Washington – Der Internationale Währungsfonds (IWF) hat der Eurozone ein verheerendes Zeugnis für die vergangenen 20 Jahre ausgestellt. In der Zeit von 1995 bis 2015 habe es bei den Teilnehmern der Gemeinschaftswährung Hinweise auf geschönte Haushalte, exzessive Schuldenaufnahme und Umgehung der Regeln der EU gegeben. Gleichzeitig sei die Überwachung durch die Institutionen mangelhaft gewesen, heißt es in einem am Montag veröffentlichten Arbeitspapier des IWF.

Die durchschnittliche Staatsverschuldung in der Eurozone sei auf mehr als 90 Prozent gestiegen, erlaubt seien 60 Prozent des Bruttoinlandsprodukts (BIP). Der IWF rät der Eurozone zur Förderung von Stabilität und Wachstum zu einem Regelsystem mit gezielteren Anreizen und Strafen. Manche Schwierigkeiten und Herausforderungen in der Eurozone seien das Ergebnis fehlerhaft wirkender finanzpolitischer Instrumente, auf nationaler wie auf europäischer Ebene. Den Rest des Beitrags lesen »

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IWF: Athens Schuldenberg ist „unhaltbar“ und „explosiv“

Posted by hkarner - 30. Januar 2017

Laut Währungsfonds ist ein Schuldenschnitt unumgänglich. Die Eurozone müsste „glaubwürdigere“ Maßnahmen ergreifen, um den Schuldenberg zu verringern.

Wien. Seit dem kurzfristigen Aufflackern der Griechenlandkrise in der Folge der Wahl von Alexis Tsipras zum Premierminister vor rund eineinhalb Jahren ist es ruhig geworden um Athen, die Eurokrise und die Troika aus EU, EZB und IWF. Andere Themen – von der Migrationswelle bis hin zu Brexit und dem neuen US-Präsidenten Trump – bestimmen inzwischen die politische Großwetterlage. Doch auch abseits der allgemeinen Öffentlichkeit köchelt die Griechenlandkrise weiter vor sich hin. Das zeigt ein vertraulicher Bericht des IWF über die Schuldentragfähigkeit des Landes, der Anfang Februar den Mitgliedsländern vorgelegt werden soll und nun vorab publik wurde. 

Der in Washington beheimatete Währungsfonds stuft die Schuldenlast des Landes darin als derzeit „unhaltbar“ und langfristig „explosiv“ ein. „Selbst bei einer vollständigen Umsetzung der im Rettungsprogramm gebilligten Reformen werden die Staatsverschuldung und der Finanzbedarf langfristig explosiv werden“, heißt es wörtlich. Die Eurozone müsste „glaubwürdigere“ Maßnahmen ergreifen, um den Schuldenberg zu verringern. Konkret schlägt der IWF vor, Griechenland zu erlauben, die Rückzahlung der bisher gewährten Milliardenkredite bis 2040 auszusetzen und die Laufzeiten bis 2070 auszudehnen. Mit anderen Worten: Griechenland solle einen Schuldenschnitt erhalten. Den Rest des Beitrags lesen »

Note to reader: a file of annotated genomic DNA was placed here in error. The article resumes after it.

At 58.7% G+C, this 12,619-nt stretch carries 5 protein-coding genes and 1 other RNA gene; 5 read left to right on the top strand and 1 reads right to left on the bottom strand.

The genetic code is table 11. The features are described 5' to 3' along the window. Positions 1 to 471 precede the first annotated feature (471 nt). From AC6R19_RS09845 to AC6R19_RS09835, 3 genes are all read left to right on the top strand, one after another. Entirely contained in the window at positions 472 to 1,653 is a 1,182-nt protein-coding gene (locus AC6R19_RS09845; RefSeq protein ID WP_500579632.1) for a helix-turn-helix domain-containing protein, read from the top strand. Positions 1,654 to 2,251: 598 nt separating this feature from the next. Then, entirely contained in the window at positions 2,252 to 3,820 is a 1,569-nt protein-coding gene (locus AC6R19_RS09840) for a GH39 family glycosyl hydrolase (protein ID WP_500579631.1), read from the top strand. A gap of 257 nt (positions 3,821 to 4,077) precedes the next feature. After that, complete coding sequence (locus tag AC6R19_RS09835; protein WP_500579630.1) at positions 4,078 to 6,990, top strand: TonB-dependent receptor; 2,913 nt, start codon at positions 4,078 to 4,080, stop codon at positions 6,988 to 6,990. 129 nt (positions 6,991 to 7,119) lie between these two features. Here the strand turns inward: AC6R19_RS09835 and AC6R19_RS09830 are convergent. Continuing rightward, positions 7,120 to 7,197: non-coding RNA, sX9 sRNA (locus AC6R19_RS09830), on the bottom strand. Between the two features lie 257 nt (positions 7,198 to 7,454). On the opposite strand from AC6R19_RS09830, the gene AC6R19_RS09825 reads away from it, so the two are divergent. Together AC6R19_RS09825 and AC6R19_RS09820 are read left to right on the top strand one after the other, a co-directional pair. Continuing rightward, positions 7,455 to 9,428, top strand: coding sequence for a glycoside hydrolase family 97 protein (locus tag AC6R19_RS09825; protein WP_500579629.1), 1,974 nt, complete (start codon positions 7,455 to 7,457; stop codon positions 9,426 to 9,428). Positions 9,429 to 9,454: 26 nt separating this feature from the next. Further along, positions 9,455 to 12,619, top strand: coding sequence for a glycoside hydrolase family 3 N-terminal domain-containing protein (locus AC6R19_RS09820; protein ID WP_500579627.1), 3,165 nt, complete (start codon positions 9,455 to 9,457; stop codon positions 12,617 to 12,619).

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Inclusive Growth and the IMF

Posted by hkarner - 25. Januar 2017

Posted on by iMFdirect

prakash-loungani-128x112-72By Prakash Loungani

Four years ago, at the World Economic Forum in Davos, IMF Managing Director Christine Lagarde warned of the dangers of rising inequality, a topic that has now risen to the very top of the global policy agenda.

While the IMF’s work on inequality has attracted the most attention, it is one of several new areas into which the institution has branched out in recent years. A unifying framework for all this work can be summarized in two words: Inclusive growth

We want growth, but we also want to make sure:

  • that people have jobs—this is the basis for people to feel included in society and to have a sense of dignity;
  • that women and men have equal opportunities to participate in the economy—hence our focus on gender;
  • that the poor and the middle class share in the prosperity of a country—hence the work on inequality and shared prosperity;
  • that, as happens, for instance when countries discover natural resources, wealth is not captured by a few—this is why we worry about corruption and governance;
  • that there is financial inclusion—which makes a difference in investment, food security and health outcomes; and
  • that growth is shared just not among this generation but with future generations—hence our work on building resilience to climate change and natural disasters.

In short, a common thread through all our initiatives is that they seek to promote inclusion—an opportunity for everyone to make a better life for themselves. Den Rest des Beitrags lesen »

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A Shifting Global Economic Landscape: Update to the World Economic Outlook

Posted by hkarner - 17. Januar 2017

Posted on by iMFdirect

maury-obstfeld-blogsize-final2By Maurice Obstfeld

Today we released our update to the World Economic Outlook.

An accumulation of recent data suggests that the global economic landscape started to shift in the second half of 2016. Developments since last summer indicate somewhat greater growth momentum coming into the new year in a number of important economies. Our earlier projection, that world growth will pick up from last year’s lackluster pace in 2017 and 2018, therefore looks increasingly likely to be realized. At the same time, we see a wider dispersion of risks to this short-term forecast, with those risks still tilted to the downside. Uncertainty has risen. 

Our central projection is that global growth will rise to a rate of 3.4 percent in 2017 and 3.6 percent in 2018, from a 2016 rate of 3.1 percent. Much of the better growth performance we expect this year and next stems from improvements in some large emerging market and low income economies that in 2016 were exceptionally stressed. That being said, compared to our view in October, we now think that more of the lift will come from better prospects in the United States, China, Europe, and Japan. Den Rest des Beitrags lesen »

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The Challenge of Economic Inclusion

Posted by hkarner - 12. Januar 2017

Christine LagardeLagarde CC